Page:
It's all about empathy
What are Differences Days all about? Ask the fourth graders in Jocelyn Lividini’s class. They had an opportunity to create positive messages for the program. Here’s a sampling of what they came up with:
Unique Week! Differences don't keep us apart. Together Forever Week. We are all in it together.
They have it absolutely right. Differences Days help students consider the challenges that they and others face, move beyond labels and get to know all of their classmates. The KLSD elementary school tradition was originally created twenty-one years ago by the Special Education PTO (SEPTO) with input from Katonah-Lewisboro special services staff. Parent volunteers have run it annually ever since.
Differences don't keep us apart.
a buffet of conversation starters and activities for all elementary grades
This year, because of the constraints of social distancing, the one-day, in-person program for second and fifth graders was recreated. SEPTO parents Emma Cabaness and Gia Miller took the lead. Instead of students rotating around stations set up in the school gym exploring physical differences, learning differences and visual and auditory differences, the team shifted the program to classrooms. They created conversation starters and activities for all elementary grades which could be used over the last two weeks of May. They also included neurodiversity and a strong emphasis on friendship.
“We all have differences,” said Cabaness and Miller. “While some of us may have bigger or more obvious differences than others, all children want to have friends and be included."
"Differences Days are an educational opportunity for staff and students," said Bridget Becker, Assistant Director of Elementary Special Services. "They are a reminder that everyone is unique. The activities and topics of empathy and acceptance align with our Social Emotional Learning competencies. The celebration of differences allows students to be more open to new opportunities for friendships and honors each individual for who they are."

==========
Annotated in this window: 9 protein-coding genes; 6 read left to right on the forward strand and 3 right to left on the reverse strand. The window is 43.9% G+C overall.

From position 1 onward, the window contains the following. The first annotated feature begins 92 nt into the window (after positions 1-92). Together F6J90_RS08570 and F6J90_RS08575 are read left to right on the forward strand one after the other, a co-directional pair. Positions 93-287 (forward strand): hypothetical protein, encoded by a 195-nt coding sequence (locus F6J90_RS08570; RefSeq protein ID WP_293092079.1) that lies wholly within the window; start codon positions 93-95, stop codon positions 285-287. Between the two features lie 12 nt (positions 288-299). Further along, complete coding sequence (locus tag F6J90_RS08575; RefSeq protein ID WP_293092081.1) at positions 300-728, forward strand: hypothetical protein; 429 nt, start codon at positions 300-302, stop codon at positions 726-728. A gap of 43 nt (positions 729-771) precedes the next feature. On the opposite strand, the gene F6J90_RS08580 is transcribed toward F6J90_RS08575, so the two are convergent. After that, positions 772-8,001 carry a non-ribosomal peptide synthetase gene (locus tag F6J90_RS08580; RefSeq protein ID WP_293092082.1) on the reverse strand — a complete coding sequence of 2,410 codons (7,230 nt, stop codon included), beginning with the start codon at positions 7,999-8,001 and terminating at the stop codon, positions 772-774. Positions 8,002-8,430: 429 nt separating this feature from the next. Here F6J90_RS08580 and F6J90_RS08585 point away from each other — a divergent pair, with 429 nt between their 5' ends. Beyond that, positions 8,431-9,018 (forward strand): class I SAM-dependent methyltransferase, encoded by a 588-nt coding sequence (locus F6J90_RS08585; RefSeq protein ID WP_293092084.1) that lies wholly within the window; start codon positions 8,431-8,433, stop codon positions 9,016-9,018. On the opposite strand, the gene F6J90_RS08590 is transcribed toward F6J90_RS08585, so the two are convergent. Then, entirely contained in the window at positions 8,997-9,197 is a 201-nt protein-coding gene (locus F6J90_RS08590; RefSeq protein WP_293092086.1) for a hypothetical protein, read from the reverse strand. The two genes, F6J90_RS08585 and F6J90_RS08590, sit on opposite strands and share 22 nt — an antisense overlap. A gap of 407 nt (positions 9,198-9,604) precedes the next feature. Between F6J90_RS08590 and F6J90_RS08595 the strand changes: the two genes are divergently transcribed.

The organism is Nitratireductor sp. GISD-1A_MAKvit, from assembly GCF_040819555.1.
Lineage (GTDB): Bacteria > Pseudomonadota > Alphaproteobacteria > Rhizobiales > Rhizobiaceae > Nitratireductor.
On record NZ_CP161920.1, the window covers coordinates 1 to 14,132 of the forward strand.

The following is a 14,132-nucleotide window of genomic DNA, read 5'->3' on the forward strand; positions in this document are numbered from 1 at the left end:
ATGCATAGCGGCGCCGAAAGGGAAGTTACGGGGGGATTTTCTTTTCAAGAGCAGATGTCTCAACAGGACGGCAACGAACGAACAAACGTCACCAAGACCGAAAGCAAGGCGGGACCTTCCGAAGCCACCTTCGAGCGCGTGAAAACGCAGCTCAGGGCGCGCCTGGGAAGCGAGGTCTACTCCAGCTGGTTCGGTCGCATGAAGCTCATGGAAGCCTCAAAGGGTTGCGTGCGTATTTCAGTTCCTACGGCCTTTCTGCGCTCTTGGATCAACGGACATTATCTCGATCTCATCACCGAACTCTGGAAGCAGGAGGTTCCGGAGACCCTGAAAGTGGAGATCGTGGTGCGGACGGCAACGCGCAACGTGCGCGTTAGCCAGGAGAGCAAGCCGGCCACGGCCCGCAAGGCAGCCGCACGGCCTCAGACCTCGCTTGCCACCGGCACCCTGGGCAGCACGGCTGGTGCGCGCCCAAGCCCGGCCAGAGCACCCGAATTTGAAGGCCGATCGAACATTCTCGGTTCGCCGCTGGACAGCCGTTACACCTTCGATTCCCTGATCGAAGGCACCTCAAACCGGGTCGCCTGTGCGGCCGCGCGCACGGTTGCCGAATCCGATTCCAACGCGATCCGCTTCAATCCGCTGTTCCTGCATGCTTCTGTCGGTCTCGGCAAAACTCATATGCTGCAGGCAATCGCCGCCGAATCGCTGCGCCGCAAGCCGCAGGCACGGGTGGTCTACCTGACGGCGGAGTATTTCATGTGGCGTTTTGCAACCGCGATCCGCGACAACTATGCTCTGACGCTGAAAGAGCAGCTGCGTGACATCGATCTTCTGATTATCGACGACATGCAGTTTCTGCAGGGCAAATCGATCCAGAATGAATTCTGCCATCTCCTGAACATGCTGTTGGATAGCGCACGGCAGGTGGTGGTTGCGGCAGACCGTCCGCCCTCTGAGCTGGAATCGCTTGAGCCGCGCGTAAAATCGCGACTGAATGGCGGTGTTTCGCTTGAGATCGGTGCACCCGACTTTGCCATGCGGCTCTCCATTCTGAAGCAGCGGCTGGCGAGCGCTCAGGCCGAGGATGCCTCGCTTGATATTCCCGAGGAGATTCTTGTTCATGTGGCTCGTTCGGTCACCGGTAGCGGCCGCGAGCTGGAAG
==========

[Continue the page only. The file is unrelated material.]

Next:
High school students start conversation about acceptance
Meadow Pond Elementary School launched Differences Days on Meadow Pond Report, the school’s morning show. Fifth graders Caitlyn and James introduced members of John Jay High School’s A World of Difference club. “They are here to speak to us about diversity and accepting people for who they are,” said James.
“Our differences are what make us unique,” said Jaimie Siegel, a sophomore. She and the other high school students touched on differences in cultural heritage and reminded the elementary students of the many things we all have in common. “Let’s share our similarities and celebrate our differences."
Meadow Pond Elementary
An interview starts the conversation on physical differences
Fourth graders in Deidre Parkhurst’s class took an up-close look at physical differences. They watched a video in which their classmate, Eli, interviewed Stephen “Stevo” Lawler, a two-time Paralympic champion skier who is in a wheelchair.
The students' attention was locked onto the screen as their classmate explained that the Paralympics are Olympics for athletes with disabilities.
“I bet you’re wondering why Stevo is in a wheelchair and how he can ski,” said Eli. “Let’s find out.” MORE
A class considers range of neurodiversity
“What in your life makes you anxious?” Jocelyn Lividini asked her fourth graders. The students’ thoughtful and honest answers could have come from people of any age.
Being late. Finding something out at the last minute. Bad weather. Seeing videos of bad things happening to other people. Not being good enough. Comparing myself. Missing out. Taking a COVID test.
Lividini used Differences Days' tools to lead an empowering conversation about neurodiversity, how students can look after their mental health and the long way small kindnesses can go. MORE